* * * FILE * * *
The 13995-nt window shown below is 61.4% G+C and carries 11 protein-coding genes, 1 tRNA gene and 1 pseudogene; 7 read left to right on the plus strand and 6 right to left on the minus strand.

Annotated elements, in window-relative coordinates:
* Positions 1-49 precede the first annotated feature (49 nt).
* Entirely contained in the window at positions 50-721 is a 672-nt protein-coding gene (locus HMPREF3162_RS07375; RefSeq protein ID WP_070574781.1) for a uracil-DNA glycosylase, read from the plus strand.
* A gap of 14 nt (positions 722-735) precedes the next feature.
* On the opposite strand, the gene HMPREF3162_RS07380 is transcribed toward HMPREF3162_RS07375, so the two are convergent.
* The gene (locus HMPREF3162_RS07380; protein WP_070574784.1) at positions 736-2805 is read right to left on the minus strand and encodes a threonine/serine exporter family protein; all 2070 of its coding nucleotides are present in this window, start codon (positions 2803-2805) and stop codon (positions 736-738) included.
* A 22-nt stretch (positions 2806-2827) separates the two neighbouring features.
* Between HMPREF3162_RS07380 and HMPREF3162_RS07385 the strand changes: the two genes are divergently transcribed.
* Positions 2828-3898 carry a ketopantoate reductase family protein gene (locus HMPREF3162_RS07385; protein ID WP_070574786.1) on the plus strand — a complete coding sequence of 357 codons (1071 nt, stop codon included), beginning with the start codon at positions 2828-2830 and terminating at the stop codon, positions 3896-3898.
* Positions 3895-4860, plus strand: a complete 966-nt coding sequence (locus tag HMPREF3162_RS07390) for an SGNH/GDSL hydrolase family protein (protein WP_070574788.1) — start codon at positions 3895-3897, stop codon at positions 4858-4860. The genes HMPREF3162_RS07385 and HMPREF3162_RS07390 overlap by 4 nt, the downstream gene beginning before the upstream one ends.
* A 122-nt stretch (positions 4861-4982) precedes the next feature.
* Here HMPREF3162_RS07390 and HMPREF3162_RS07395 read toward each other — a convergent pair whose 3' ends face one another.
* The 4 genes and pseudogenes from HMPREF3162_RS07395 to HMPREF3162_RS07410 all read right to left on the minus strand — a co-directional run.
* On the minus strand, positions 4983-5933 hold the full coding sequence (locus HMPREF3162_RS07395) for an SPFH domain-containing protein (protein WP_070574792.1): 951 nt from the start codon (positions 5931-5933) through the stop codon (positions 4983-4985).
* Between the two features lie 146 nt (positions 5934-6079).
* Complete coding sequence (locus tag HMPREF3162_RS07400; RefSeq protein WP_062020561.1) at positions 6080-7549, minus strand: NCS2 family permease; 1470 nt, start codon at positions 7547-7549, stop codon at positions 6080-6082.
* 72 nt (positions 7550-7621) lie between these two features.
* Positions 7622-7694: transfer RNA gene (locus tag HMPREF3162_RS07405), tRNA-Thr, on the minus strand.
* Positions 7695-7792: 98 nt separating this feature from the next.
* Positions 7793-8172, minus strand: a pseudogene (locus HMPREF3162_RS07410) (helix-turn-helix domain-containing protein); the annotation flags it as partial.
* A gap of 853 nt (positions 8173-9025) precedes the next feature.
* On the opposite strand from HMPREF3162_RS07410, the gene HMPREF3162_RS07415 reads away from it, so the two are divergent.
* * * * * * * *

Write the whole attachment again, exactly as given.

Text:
The 13995-nt window shown below is 61.4% G+C and carries 11 protein-coding genes, 1 tRNA gene and 1 pseudogene; 7 read left to right on the plus strand and 6 right to left on the minus strand.

Annotated elements, in window-relative coordinates:
* Positions 1-49 precede the first annotated feature (49 nt).
* Entirely contained in the window at positions 50-721 is a 672-nt protein-coding gene (locus HMPREF3162_RS07375; RefSeq protein ID WP_070574781.1) for a uracil-DNA glycosylase, read from the plus strand.
* A gap of 14 nt (positions 722-735) precedes the next feature.
* On the opposite strand, the gene HMPREF3162_RS07380 is transcribed toward HMPREF3162_RS07375, so the two are convergent.
* The gene (locus HMPREF3162_RS07380; protein WP_070574784.1) at positions 736-2805 is read right to left on the minus strand and encodes a threonine/serine exporter family protein; all 2070 of its coding nucleotides are present in this window, start codon (positions 2803-2805) and stop codon (positions 736-738) included.
* A 22-nt stretch (positions 2806-2827) separates the two neighbouring features.
* Between HMPREF3162_RS07380 and HMPREF3162_RS07385 the strand changes: the two genes are divergently transcribed.
* Positions 2828-3898 carry a ketopantoate reductase family protein gene (locus HMPREF3162_RS07385; protein ID WP_070574786.1) on the plus strand — a complete coding sequence of 357 codons (1071 nt, stop codon included), beginning with the start codon at positions 2828-2830 and terminating at the stop codon, positions 3896-3898.
* Positions 3895-4860, plus strand: a complete 966-nt coding sequence (locus tag HMPREF3162_RS07390) for an SGNH/GDSL hydrolase family protein (protein WP_070574788.1) — start codon at positions 3895-3897, stop codon at positions 4858-4860. The genes HMPREF3162_RS07385 and HMPREF3162_RS07390 overlap by 4 nt, the downstream gene beginning before the upstream one ends.
* A 122-nt stretch (positions 4861-4982) precedes the next feature.
* Here HMPREF3162_RS07390 and HMPREF3162_RS07395 read toward each other — a convergent pair whose 3' ends face one another.
* The 4 genes and pseudogenes from HMPREF3162_RS07395 to HMPREF3162_RS07410 all read right to left on the minus strand — a co-directional run.
* On the minus strand, positions 4983-5933 hold the full coding sequence (locus HMPREF3162_RS07395) for an SPFH domain-containing protein (protein WP_070574792.1): 951 nt from the start codon (positions 5931-5933) through the stop codon (positions 4983-4985).
* Between the two features lie 146 nt (positions 5934-6079).
* Complete coding sequence (locus tag HMPREF3162_RS07400; RefSeq protein WP_062020561.1) at positions 6080-7549, minus strand: NCS2 family permease; 1470 nt, start codon at positions 7547-7549, stop codon at positions 6080-6082.
* 72 nt (positions 7550-7621) lie between these two features.
* Positions 7622-7694: transfer RNA gene (locus tag HMPREF3162_RS07405), tRNA-Thr, on the minus strand.
* Positions 7695-7792: 98 nt separating this feature from the next.
* Positions 7793-8172, minus strand: a pseudogene (locus HMPREF3162_RS07410) (helix-turn-helix domain-containing protein); the annotation flags it as partial.
* A gap of 853 nt (positions 8173-9025) precedes the next feature.
* On the opposite strand from HMPREF3162_RS07410, the gene HMPREF3162_RS07415 reads away from it, so the two are divergent.